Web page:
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"We cannot discount the risk, in light of the lessons of our own history, that at some point in the future, high-level government officials will decide that this massive database of extraordinarily sensitive private information is there for the plucking. Americans must never make the mistake of wholly 'trusting' our public officials."--The NSA Report This is the official report that is helping shape the international debate about the unprecedented surveillance activities of the National Security Agency. Commissioned by President Obama following disclosures by former NSA contractor Edward J. Snowden, and written by a preeminent group of intelligence and legal experts, the report examines the extent of NSA programs and calls for dozens of urgent and practical reforms. The result is a blueprint showing how the government can reaffirm its commitment to privacy and civil liberties--without compromising national security.
Many of us are being misled. Claiming to know dark secrets about public officials, hidden causes of the current economic situation, and nefarious plans and plots, those who spread rumors know precisely what they are doing. And in the era of social media and the Internet, they know a lot about how to manipulate the mechanics of false rumors--social cascades, group polarization, and biased assimilation. They also know that the presumed correctives--publishing balanced information, issuing corrections, and trusting the marketplace of ideas--do not always work. All of us are vulnerable.In On Rumors, Cass Sunstein uses examples from the real world and from behavioral studies to explain why certain rumors spread like wildfire, what their consequences are, and what we can do to avoid being misled. In a new afterword, he revisits his arguments in light of his time working in the Obama administration.
In All I Want Is a Job!, Mary Gatta puts a human face on workforce development policy. An ethnographic sociologist, Gatta went undercover, posing as a client in a New Jersey One-Stop Career Center. One-Stop Centers, developed as part of the federal Workforce Investment Act, are supposed to be an unemployed worker's go-to resource on the way to re-employment. But, how well do these centers function? With swarms of new clients coming through their doors, are they fit for the task of pairing America's workforce with new jobs? Weaving together her own account with interviews of jobless women and caseworkers, Gatta offers a revealing glimpse of the toll that unemployment takes and the realities of social policy. Women#151;both educated and unskilled#151;are particularly vulnerable in the current economy. Since they are routinely paid less than their male counterparts, economic security is even harder for them to grasp. And, women are more easily tracked into available, low-wage work in sectors such as retail or food service. Originally designed to pair job-ready workers with available openings, the current system is ill fitted for diverse clients who are seeking gainful employment. Even if One-Stops were better suited to the needs of these workers, good jobs are scarce in the wake of the Great Recession. In spite of these pitfalls, Gatta saw hope and a sense of empowerment in clients who got intensive career counseling, new jobs, and social support. Drawing together tales from the frontlines, she highlights the promise and weaknesses of One-Stop Career Centers, recommending key shifts in workforce policy. America deserves a system that is less discriminatory, more human, and better able to assist women and their families in particular. The employed and unemployed alike would be better served by such a system#151;one that would meaningfully contribute to our economic recovery and future prosperity.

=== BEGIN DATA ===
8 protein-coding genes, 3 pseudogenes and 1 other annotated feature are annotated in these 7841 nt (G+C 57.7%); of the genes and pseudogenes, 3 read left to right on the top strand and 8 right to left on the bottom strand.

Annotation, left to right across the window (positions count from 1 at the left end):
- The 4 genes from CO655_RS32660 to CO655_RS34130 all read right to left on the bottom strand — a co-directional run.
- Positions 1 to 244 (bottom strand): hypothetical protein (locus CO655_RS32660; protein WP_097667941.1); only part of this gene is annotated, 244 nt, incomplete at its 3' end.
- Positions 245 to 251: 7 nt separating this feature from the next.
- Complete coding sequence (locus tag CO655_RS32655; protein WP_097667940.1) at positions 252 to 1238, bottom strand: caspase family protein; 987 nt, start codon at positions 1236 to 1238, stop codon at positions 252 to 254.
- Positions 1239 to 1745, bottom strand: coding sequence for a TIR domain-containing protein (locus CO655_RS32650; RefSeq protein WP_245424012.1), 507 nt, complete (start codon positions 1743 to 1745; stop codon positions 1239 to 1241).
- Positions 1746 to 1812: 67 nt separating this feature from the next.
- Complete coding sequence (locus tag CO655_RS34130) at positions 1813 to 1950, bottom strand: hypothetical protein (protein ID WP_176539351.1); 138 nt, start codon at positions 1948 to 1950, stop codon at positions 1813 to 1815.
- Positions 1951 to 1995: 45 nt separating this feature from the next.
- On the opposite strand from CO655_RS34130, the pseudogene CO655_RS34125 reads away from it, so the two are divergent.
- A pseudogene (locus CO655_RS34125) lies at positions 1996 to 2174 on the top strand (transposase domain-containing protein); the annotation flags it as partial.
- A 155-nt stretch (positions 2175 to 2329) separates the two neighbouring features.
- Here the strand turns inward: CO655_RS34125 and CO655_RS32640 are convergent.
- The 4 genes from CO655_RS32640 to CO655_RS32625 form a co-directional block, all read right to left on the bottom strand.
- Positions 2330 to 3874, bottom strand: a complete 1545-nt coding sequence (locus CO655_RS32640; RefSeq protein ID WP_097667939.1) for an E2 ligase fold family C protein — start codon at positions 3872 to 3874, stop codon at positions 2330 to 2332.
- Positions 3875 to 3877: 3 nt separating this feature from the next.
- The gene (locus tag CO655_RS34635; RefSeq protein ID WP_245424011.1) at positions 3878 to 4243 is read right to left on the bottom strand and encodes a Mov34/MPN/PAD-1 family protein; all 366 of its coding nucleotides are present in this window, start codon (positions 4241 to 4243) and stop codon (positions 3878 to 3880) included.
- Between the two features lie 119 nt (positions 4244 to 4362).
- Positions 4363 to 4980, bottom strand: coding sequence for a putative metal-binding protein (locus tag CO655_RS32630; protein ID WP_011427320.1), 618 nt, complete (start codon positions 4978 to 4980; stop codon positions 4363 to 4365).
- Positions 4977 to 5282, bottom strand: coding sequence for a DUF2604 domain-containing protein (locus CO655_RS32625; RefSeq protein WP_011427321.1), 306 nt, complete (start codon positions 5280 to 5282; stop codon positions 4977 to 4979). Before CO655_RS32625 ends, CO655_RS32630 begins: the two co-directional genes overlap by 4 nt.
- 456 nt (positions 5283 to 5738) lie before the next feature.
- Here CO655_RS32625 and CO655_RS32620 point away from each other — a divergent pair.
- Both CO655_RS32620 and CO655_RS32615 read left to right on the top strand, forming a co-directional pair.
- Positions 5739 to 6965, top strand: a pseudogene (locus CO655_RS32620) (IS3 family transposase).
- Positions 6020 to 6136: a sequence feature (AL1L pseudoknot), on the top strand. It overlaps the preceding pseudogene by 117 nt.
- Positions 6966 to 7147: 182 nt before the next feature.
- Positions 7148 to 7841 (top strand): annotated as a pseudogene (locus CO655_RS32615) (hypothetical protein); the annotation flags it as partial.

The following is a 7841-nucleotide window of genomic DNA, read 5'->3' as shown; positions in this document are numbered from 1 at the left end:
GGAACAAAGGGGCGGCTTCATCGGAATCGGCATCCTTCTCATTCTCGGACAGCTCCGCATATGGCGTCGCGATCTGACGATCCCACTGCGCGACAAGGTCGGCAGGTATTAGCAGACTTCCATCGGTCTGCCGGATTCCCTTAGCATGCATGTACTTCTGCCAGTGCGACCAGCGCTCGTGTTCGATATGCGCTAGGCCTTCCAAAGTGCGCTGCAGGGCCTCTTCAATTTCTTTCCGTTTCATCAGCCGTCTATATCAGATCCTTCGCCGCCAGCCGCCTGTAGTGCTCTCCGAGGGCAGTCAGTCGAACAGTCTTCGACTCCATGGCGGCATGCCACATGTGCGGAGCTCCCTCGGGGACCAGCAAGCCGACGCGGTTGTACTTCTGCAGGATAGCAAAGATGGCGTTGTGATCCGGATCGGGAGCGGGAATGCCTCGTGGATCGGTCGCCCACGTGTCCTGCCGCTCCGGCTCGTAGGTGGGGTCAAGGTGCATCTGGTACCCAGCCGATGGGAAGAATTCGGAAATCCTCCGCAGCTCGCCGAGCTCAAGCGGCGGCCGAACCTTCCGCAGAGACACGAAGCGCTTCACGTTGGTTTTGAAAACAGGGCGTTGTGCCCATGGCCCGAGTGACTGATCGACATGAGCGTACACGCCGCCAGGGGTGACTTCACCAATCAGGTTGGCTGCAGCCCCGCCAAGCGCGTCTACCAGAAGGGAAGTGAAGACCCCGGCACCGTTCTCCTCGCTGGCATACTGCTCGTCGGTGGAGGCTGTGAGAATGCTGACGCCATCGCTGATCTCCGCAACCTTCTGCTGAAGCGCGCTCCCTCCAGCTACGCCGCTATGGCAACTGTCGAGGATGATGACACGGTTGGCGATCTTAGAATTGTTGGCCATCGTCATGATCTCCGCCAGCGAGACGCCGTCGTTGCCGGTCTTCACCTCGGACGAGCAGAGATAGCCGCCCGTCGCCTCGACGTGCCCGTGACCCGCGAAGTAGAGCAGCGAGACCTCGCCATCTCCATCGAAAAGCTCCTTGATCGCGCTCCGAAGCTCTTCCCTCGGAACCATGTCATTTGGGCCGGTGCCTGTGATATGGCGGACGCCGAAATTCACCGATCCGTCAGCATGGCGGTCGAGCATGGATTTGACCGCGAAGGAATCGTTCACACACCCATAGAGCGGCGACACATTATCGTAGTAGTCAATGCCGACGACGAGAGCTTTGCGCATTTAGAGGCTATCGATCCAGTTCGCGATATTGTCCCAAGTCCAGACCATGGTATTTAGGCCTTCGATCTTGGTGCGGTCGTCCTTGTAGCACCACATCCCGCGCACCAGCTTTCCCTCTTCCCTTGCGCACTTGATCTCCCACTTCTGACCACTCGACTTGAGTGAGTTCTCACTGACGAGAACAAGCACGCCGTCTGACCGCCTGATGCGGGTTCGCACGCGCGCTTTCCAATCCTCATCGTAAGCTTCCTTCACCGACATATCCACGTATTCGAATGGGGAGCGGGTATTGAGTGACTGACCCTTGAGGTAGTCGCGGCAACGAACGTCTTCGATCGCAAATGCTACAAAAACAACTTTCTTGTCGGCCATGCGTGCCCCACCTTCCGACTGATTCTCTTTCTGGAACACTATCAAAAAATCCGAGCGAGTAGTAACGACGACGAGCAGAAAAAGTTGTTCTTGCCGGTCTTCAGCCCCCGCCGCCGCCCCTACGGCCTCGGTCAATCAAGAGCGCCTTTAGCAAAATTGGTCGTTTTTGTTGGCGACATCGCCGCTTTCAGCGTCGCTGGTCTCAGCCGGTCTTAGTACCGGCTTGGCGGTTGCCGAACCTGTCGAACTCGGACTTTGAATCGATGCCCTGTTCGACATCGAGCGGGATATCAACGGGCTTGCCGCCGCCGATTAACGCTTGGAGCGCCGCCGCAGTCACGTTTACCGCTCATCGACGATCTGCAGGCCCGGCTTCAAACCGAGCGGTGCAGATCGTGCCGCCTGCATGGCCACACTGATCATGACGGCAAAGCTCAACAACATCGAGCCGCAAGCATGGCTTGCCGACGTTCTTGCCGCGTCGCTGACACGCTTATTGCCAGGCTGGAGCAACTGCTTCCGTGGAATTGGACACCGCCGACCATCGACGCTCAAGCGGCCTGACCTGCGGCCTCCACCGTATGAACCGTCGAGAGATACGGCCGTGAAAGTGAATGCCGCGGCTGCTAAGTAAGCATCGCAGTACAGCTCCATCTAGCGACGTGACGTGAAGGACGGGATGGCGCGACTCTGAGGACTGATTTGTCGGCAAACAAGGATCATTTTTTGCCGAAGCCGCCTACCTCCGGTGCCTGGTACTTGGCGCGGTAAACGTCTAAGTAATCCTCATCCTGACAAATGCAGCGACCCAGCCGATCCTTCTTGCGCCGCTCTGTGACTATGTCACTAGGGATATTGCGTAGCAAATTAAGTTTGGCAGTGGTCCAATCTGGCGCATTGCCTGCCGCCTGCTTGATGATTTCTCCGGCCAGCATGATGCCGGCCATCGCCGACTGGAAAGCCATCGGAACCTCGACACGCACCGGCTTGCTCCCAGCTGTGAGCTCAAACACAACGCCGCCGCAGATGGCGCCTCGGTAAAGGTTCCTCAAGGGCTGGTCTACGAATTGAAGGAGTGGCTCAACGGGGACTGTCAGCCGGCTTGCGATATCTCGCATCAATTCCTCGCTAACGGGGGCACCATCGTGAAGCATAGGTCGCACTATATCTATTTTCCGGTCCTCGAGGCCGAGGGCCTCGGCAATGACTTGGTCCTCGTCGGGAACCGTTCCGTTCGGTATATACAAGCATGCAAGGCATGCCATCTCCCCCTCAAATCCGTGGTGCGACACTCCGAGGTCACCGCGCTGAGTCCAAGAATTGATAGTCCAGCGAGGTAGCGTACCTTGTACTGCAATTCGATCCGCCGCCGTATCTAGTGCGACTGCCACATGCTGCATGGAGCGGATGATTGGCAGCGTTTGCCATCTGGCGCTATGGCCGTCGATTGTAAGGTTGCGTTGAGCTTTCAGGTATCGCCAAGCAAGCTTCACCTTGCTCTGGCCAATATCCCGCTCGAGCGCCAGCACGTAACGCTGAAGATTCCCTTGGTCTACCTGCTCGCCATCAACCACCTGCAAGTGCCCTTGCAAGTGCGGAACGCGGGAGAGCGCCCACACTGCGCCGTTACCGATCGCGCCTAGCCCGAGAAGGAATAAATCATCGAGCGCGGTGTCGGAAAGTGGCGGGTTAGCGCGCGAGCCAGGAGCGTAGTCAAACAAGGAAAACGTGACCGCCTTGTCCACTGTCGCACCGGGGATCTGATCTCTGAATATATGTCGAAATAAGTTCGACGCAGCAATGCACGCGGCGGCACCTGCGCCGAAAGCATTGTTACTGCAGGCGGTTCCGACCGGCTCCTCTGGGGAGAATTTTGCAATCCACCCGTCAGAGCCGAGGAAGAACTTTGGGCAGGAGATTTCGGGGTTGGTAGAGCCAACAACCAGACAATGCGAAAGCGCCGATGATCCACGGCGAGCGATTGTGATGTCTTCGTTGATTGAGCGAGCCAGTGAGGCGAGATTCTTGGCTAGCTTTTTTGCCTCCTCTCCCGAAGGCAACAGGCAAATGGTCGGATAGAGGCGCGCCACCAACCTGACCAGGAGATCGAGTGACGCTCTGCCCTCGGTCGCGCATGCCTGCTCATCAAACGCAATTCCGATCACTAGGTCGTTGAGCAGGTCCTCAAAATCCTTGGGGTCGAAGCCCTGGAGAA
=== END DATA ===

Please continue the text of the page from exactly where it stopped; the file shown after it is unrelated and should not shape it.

Jewish Pasts, German Fictions is the first comprehensive study of how German-Jewish writers used images from the Spanish-Jewish past to define their place in German culture and society. Jonathan Skolnik argues that Jewish historical fiction was a form of cultural memory that functioned as a parallel to the modern, demythologizing project of secular Jewish history writing. What did it imply for a minority to imagine its history in the majority language? Skolnik makes the case that the answer lies in the creation of a German-Jewish minority culture in which historical fiction played a central role. After Hitler's rise to power in 1933, Jewish writers and artists, both in Nazi Germany and in exile, employed images from the Sephardic past to grapple with the nature of fascism, the predicament of exile, and the destruction of European Jewry in the Holocaust. The book goes on to show that this past not only helped Jews to make sense of the nonsense, but served also as a window into the hopes for integration and fears about assimilation that preoccupied German-Jewish writers throughout most of the nineteenth century. Ultimately, Skolnik positions the Jewish embrace of German culture not as an act of assimilation but rather a reinvention of Jewish identity and historical memory.